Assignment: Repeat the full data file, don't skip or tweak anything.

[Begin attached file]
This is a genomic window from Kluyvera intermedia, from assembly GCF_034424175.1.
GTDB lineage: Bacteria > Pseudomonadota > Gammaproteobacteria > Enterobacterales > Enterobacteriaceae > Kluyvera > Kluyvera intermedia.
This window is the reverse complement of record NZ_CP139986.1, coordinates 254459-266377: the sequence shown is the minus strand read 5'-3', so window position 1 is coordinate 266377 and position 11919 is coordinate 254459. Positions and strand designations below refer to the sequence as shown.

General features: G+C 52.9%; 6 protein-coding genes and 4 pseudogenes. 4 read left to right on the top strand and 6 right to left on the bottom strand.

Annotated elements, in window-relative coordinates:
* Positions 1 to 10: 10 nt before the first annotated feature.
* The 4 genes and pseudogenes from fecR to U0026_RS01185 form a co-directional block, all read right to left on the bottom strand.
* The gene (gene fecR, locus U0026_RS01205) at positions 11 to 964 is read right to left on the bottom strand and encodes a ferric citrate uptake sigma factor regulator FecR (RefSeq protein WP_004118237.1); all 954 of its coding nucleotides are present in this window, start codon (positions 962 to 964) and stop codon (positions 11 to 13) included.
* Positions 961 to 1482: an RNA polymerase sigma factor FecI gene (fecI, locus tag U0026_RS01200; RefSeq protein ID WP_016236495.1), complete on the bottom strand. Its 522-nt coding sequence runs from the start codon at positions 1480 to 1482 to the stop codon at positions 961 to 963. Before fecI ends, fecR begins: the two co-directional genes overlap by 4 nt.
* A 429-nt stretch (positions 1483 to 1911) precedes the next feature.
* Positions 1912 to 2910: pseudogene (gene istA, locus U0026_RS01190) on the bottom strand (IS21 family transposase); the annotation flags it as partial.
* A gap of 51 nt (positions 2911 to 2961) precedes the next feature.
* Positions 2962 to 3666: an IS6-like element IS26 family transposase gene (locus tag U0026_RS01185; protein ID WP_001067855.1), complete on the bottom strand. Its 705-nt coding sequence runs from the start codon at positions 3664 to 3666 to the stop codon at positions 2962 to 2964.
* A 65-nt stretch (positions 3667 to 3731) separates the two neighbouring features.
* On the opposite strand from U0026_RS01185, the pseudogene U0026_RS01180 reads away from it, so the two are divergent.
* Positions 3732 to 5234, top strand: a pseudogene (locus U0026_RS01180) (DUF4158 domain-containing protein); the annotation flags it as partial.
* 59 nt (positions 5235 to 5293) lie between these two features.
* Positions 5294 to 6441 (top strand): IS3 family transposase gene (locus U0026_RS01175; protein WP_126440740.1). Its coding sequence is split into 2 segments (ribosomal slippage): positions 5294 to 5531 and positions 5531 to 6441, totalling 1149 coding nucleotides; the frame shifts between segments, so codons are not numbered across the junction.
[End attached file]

This is a genomic window from Kluyvera intermedia, from assembly GCF_034424175.1.
GTDB lineage: Bacteria > Pseudomonadota > Gammaproteobacteria > Enterobacterales > Enterobacteriaceae > Kluyvera > Kluyvera intermedia.
This window is the reverse complement of record NZ_CP139986.1, coordinates 254459-266377: the sequence shown is the minus strand read 5'-3', so window position 1 is coordinate 266377 and position 11919 is coordinate 254459. Positions and strand designations below refer to the sequence as shown.

General features: G+C 52.9%; 6 protein-coding genes and 4 pseudogenes. 4 read left to right on the top strand and 6 right to left on the bottom strand.

Annotated elements, in window-relative coordinates:
* Positions 1 to 10: 10 nt before the first annotated feature.
* The 4 genes and pseudogenes from fecR to U0026_RS01185 form a co-directional block, all read right to left on the bottom strand.
* The gene (gene fecR, locus U0026_RS01205) at positions 11 to 964 is read right to left on the bottom strand and encodes a ferric citrate uptake sigma factor regulator FecR (RefSeq protein WP_004118237.1); all 954 of its coding nucleotides are present in this window, start codon (positions 962 to 964) and stop codon (positions 11 to 13) included.
* Positions 961 to 1482: an RNA polymerase sigma factor FecI gene (fecI, locus tag U0026_RS01200; RefSeq protein ID WP_016236495.1), complete on the bottom strand. Its 522-nt coding sequence runs from the start codon at positions 1480 to 1482 to the stop codon at positions 961 to 963. Before fecI ends, fecR begins: the two co-directional genes overlap by 4 nt.
* A 429-nt stretch (positions 1483 to 1911) precedes the next feature.
* Positions 1912 to 2910: pseudogene (gene istA, locus U0026_RS01190) on the bottom strand (IS21 family transposase); the annotation flags it as partial.
* A gap of 51 nt (positions 2911 to 2961) precedes the next feature.
* Positions 2962 to 3666: an IS6-like element IS26 family transposase gene (locus tag U0026_RS01185; protein ID WP_001067855.1), complete on the bottom strand. Its 705-nt coding sequence runs from the start codon at positions 3664 to 3666 to the stop codon at positions 2962 to 2964.
* A 65-nt stretch (positions 3667 to 3731) separates the two neighbouring features.
* On the opposite strand from U0026_RS01185, the pseudogene U0026_RS01180 reads away from it, so the two are divergent.
* Positions 3732 to 5234, top strand: a pseudogene (locus U0026_RS01180) (DUF4158 domain-containing protein); the annotation flags it as partial.
* 59 nt (positions 5235 to 5293) lie between these two features.
* Positions 5294 to 6441 (top strand): IS3 family transposase gene (locus U0026_RS01175; protein WP_126440740.1). Its coding sequence is split into 2 segments (ribosomal slippage): positions 5294 to 5531 and positions 5531 to 6441, totalling 1149 coding nucleotides; the frame shifts between segments, so codons are not numbered across the junction.